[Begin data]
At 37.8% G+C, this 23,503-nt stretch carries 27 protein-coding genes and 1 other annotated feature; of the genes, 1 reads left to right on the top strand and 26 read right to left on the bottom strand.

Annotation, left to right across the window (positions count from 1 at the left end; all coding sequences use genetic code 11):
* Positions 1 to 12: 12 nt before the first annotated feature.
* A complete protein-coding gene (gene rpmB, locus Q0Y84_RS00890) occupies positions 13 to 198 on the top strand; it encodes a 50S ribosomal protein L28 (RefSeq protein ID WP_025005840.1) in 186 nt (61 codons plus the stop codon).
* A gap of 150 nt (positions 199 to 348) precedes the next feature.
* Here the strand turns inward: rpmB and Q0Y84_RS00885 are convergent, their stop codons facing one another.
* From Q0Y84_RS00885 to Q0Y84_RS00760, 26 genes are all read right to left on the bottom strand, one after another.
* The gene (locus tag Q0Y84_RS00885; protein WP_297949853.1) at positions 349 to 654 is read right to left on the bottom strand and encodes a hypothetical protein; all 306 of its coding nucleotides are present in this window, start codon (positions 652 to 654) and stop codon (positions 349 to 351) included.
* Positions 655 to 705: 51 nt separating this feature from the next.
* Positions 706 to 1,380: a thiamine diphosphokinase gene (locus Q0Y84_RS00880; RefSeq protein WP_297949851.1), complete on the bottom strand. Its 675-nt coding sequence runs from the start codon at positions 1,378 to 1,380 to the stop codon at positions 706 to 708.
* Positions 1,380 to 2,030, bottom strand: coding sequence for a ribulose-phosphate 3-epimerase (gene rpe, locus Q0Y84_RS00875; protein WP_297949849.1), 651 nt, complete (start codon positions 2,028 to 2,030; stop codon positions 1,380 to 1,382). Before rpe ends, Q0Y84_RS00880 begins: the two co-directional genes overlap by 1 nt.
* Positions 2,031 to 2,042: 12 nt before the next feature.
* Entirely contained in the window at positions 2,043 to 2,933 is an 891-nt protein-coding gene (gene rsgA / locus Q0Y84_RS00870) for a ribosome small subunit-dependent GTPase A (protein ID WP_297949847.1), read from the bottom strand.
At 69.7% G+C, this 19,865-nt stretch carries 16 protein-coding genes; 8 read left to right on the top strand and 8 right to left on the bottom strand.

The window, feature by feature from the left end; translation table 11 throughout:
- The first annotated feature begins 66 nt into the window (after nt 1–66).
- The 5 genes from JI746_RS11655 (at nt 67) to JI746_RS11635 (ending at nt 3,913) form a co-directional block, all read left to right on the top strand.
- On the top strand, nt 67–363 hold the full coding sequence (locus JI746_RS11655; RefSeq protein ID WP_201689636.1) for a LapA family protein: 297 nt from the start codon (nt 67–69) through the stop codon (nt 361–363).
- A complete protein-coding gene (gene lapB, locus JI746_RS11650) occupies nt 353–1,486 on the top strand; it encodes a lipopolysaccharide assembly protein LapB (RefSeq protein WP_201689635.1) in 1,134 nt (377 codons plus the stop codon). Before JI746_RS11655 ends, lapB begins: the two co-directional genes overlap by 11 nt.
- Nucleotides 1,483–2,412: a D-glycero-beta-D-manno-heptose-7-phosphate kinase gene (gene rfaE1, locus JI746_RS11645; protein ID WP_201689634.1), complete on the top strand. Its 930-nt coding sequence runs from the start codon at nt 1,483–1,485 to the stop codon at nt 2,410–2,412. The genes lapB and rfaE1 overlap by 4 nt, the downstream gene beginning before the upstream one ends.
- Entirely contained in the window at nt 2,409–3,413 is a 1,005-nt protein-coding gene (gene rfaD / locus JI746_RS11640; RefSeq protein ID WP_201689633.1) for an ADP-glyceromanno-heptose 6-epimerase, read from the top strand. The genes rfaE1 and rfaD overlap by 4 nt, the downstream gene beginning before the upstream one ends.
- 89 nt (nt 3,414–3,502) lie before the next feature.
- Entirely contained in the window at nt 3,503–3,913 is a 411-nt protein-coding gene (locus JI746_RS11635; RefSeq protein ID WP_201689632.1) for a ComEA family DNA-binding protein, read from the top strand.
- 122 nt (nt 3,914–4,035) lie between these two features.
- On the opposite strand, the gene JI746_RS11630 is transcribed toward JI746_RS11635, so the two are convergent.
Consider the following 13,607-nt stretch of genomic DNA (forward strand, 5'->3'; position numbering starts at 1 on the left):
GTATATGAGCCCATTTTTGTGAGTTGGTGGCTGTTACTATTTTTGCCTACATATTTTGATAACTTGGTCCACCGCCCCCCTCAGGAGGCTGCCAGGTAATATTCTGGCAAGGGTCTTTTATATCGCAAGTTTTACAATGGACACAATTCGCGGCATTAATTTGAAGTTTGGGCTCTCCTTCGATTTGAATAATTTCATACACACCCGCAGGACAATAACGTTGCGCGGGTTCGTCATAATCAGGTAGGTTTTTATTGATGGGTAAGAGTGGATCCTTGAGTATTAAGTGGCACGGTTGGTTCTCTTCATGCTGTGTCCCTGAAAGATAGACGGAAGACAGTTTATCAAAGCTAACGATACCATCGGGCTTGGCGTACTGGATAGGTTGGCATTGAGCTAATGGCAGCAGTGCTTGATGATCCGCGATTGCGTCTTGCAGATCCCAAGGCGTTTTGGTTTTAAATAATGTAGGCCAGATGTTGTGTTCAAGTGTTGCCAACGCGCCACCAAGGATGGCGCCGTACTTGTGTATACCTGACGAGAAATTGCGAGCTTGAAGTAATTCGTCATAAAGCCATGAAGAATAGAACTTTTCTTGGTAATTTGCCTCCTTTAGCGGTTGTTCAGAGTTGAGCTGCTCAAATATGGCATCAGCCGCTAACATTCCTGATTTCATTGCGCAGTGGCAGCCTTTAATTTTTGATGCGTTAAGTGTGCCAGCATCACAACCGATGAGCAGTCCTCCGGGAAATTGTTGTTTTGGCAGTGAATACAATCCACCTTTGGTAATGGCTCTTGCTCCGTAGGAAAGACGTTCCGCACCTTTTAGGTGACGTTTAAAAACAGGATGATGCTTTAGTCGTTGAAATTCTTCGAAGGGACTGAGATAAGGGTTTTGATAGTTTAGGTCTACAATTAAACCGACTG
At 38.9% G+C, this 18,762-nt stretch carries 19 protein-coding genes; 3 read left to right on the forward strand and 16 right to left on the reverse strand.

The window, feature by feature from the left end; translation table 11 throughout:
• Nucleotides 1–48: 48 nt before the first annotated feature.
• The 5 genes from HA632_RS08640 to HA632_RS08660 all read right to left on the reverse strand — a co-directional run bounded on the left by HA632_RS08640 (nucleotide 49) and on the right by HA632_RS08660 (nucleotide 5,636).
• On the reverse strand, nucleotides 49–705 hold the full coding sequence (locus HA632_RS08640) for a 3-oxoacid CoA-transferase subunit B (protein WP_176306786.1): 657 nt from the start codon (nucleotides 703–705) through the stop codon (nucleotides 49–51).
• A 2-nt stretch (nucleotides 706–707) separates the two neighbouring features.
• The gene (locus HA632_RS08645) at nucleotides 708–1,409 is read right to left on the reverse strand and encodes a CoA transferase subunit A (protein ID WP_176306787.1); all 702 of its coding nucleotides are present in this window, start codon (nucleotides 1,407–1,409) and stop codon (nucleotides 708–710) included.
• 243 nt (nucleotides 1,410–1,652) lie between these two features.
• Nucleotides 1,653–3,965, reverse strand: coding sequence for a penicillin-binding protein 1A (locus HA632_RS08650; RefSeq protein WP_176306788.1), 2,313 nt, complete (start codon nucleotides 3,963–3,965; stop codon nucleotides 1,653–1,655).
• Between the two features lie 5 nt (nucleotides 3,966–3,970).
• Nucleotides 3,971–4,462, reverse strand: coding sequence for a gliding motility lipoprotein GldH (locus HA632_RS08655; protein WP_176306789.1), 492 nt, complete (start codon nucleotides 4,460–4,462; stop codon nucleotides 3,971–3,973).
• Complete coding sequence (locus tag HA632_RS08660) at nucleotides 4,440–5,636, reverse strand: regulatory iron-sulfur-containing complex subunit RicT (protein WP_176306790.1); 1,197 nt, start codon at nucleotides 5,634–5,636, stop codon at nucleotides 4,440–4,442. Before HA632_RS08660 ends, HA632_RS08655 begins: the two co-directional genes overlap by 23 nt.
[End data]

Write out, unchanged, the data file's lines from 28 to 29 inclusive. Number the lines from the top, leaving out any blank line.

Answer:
At 38.9% G+C, this 18,762-nt stretch carries 19 protein-coding genes; 3 read left to right on the forward strand and 16 right to left on the reverse strand.

The window, feature by feature from the left end; translation table 11 throughout: